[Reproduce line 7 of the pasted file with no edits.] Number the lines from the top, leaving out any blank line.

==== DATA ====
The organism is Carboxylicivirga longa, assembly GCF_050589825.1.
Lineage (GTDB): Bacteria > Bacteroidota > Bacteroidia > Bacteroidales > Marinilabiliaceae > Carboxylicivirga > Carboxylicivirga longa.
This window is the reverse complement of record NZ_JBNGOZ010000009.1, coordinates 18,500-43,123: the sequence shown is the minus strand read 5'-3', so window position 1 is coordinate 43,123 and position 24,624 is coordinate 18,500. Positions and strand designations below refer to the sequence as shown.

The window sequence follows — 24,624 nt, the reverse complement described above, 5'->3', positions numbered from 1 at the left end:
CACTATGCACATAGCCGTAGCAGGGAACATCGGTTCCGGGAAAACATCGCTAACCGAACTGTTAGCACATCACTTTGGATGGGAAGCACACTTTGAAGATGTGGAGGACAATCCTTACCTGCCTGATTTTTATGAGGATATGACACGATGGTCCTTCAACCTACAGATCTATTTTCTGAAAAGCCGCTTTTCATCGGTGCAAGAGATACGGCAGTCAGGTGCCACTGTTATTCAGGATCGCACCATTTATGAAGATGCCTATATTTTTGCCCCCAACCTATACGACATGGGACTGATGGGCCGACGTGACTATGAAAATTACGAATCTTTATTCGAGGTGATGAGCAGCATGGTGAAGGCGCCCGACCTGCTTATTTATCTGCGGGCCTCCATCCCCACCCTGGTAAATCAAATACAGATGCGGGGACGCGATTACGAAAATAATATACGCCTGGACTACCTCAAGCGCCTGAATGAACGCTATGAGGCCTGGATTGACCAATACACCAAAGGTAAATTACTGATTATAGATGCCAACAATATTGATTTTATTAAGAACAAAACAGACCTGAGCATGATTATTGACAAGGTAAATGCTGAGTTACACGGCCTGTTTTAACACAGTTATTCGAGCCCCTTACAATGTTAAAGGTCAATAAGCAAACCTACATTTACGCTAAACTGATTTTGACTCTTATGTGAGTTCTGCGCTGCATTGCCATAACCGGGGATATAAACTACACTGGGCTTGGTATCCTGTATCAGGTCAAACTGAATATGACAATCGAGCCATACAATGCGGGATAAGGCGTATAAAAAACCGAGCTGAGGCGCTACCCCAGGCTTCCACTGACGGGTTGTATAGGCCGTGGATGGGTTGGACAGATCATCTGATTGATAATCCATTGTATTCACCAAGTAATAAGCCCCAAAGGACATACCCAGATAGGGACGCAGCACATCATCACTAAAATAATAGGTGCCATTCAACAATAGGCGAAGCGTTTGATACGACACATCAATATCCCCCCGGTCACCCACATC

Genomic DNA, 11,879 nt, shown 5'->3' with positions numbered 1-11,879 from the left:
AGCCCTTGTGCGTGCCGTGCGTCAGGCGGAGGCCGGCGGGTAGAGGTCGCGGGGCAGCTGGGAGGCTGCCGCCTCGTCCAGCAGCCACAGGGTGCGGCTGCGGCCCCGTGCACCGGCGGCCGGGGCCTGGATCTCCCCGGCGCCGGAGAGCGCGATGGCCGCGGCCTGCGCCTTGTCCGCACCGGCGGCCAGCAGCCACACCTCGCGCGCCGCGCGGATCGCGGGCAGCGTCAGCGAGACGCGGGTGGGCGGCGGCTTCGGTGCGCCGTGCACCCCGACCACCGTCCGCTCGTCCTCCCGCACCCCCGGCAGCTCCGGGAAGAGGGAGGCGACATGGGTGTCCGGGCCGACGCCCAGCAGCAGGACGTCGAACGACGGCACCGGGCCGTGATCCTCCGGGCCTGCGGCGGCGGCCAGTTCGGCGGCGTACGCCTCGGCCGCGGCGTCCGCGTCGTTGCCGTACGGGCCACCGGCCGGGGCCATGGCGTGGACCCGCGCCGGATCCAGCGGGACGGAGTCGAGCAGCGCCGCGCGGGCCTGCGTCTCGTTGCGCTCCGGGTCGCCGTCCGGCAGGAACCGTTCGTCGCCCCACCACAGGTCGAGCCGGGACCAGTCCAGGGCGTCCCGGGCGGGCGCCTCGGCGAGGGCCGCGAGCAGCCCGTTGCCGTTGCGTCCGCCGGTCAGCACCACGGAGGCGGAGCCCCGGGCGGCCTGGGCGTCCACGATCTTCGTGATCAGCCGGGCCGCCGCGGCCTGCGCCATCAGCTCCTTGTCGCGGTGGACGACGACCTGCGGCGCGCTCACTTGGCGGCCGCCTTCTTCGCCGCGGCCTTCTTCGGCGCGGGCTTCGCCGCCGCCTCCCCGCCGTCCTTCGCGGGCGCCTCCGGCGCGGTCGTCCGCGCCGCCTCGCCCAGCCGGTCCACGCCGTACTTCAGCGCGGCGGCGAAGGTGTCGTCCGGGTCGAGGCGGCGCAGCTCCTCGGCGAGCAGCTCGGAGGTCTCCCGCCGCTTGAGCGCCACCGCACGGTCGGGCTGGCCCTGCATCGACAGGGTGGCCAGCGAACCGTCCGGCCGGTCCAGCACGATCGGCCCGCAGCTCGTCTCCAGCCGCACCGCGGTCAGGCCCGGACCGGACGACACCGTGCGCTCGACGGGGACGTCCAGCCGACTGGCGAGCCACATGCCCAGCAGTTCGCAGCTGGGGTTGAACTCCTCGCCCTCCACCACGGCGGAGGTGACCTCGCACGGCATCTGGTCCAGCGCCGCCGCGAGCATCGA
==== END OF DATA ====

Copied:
AGCCCTTGTGCGTGCCGTGCGTCAGGCGGAGGCCGGCGGGTAGAGGTCGCGGGGCAGCTGGGAGGCTGCCGCCTCGTCCAGCAGCCACAGGGTGCGGCTGCGGCCCCGTGCACCGGCGGCCGGGGCCTGGATCTCCCCGGCGCCGGAGAGCGCGATGGCCGCGGCCTGCGCCTTGTCCGCACCGGCGGCCAGCAGCCACACCTCGCGCGCCGCGCGGATCGCGGGCAGCGTCAGCGAGACGCGGGTGGGCGGCGGCTTCGGTGCGCCGTGCACCCCGACCACCGTCCGCTCGTCCTCCCGCACCCCCGGCAGCTCCGGGAAGAGGGAGGCGACATGGGTGTCCGGGCCGACGCCCAGCAGCAGGACGTCGAACGACGGCACCGGGCCGTGATCCTCCGGGCCTGCGGCGGCGGCCAGTTCGGCGGCGTACGCCTCGGCCGCGGCGTCCGCGTCGTTGCCGTACGGGCCACCGGCCGGGGCCATGGCGTGGACCCGCGCCGGATCCAGCGGGACGGAGTCGAGCAGCGCCGCGCGGGCCTGCGTCTCGTTGCGCTCCGGGTCGCCGTCCGGCAGGAACCGTTCGTCGCCCCACCACAGGTCGAGCCGGGACCAGTCCAGGGCGTCCCGGGCGGGCGCCTCGGCGAGGGCCGCGAGCAGCCCGTTGCCGTTGCGTCCGCCGGTCAGCACCACGGAGGCGGAGCCCCGGGCGGCCTGGGCGTCCACGATCTTCGTGATCAGCCGGGCCGCCGCGGCCTGCGCCATCAGCTCCTTGTCGCGGTGGACGACGACCTGCGGCGCGCTCACTTGGCGGCCGCCTTCTTCGCCGCGGCCTTCTTCGGCGCGGGCTTCGCCGCCGCCTCCCCGCCGTCCTTCGCGGGCGCCTCCGGCGCGGTCGTCCGCGCCGCCTCGCCCAGCCGGTCCACGCCGTACTTCAGCGCGGCGGCGAAGGTGTCGTCCGGGTCGAGGCGGCGCAGCTCCTCGGCGAGCAGCTCGGAGGTCTCCCGCCGCTTGAGCGCCACCGCACGGTCGGGCTGGCCCTGCATCGACAGGGTGGCCAGCGAACCGTCCGGCCGGTCCAGCACGATCGGCCCGCAGCTCGTCTCCAGCCGCACCGCGGTCAGGCCCGGACCGGACGACACCGTGCGCTCGACGGGGACGTCCAGCCGACTGGCGAGCCACATGCCCAGCAGTTCGCAGCTGGGGTTGAACTCCTCGCCCTCCACCACGGCGGAGGTGACCTCGCACGGCATCTGGTCCAGCGCCGCCGCGAGCATCGA